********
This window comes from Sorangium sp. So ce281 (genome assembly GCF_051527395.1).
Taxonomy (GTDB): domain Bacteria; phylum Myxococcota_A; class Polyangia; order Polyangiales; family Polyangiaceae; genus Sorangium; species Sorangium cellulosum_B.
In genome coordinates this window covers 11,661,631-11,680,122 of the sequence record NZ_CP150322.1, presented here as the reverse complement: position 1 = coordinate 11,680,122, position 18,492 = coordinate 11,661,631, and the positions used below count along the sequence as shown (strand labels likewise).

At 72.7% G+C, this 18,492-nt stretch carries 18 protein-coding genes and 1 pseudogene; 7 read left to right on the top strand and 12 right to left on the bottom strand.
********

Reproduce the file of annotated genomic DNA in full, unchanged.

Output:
This window comes from Sorangium sp. So ce281 (genome assembly GCF_051527395.1).
Taxonomy (GTDB): domain Bacteria; phylum Myxococcota_A; class Polyangia; order Polyangiales; family Polyangiaceae; genus Sorangium; species Sorangium cellulosum_B.
In genome coordinates this window covers 11,661,631-11,680,122 of the sequence record NZ_CP150322.1, presented here as the reverse complement: position 1 = coordinate 11,680,122, position 18,492 = coordinate 11,661,631, and the positions used below count along the sequence as shown (strand labels likewise).

At 72.7% G+C, this 18,492-nt stretch carries 18 protein-coding genes and 1 pseudogene; 7 read left to right on the top strand and 12 right to left on the bottom strand.